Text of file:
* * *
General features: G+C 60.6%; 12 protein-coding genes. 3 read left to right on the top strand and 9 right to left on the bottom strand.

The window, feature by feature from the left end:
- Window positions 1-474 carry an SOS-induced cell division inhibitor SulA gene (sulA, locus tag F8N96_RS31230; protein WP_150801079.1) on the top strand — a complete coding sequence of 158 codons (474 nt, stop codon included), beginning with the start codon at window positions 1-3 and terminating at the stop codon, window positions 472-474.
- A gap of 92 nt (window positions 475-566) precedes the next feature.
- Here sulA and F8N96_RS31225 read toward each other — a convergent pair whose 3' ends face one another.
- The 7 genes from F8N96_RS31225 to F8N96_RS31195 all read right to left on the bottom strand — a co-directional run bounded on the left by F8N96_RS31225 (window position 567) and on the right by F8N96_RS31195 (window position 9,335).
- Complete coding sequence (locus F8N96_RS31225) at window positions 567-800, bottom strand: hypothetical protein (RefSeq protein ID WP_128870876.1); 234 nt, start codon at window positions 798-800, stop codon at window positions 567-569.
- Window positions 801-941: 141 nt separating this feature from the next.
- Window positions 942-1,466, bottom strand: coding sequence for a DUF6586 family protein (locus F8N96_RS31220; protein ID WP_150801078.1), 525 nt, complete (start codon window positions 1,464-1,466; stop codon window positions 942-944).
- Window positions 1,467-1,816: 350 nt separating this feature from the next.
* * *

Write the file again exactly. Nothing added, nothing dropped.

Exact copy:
General features: G+C 60.6%; 12 protein-coding genes. 3 read left to right on the top strand and 9 right to left on the bottom strand.

The window, feature by feature from the left end:
- Window positions 1-474 carry an SOS-induced cell division inhibitor SulA gene (sulA, locus tag F8N96_RS31230; protein WP_150801079.1) on the top strand — a complete coding sequence of 158 codons (474 nt, stop codon included), beginning with the start codon at window positions 1-3 and terminating at the stop codon, window positions 472-474.
- A gap of 92 nt (window positions 475-566) precedes the next feature.
- Here sulA and F8N96_RS31225 read toward each other — a convergent pair whose 3' ends face one another.
- The 7 genes from F8N96_RS31225 to F8N96_RS31195 all read right to left on the bottom strand — a co-directional run bounded on the left by F8N96_RS31225 (window position 567) and on the right by F8N96_RS31195 (window position 9,335).
- Complete coding sequence (locus F8N96_RS31225) at window positions 567-800, bottom strand: hypothetical protein (RefSeq protein ID WP_128870876.1); 234 nt, start codon at window positions 798-800, stop codon at window positions 567-569.
- Window positions 801-941: 141 nt separating this feature from the next.
- Window positions 942-1,466, bottom strand: coding sequence for a DUF6586 family protein (locus F8N96_RS31220; protein ID WP_150801078.1), 525 nt, complete (start codon window positions 1,464-1,466; stop codon window positions 942-944).
- Window positions 1,467-1,816: 350 nt separating this feature from the next.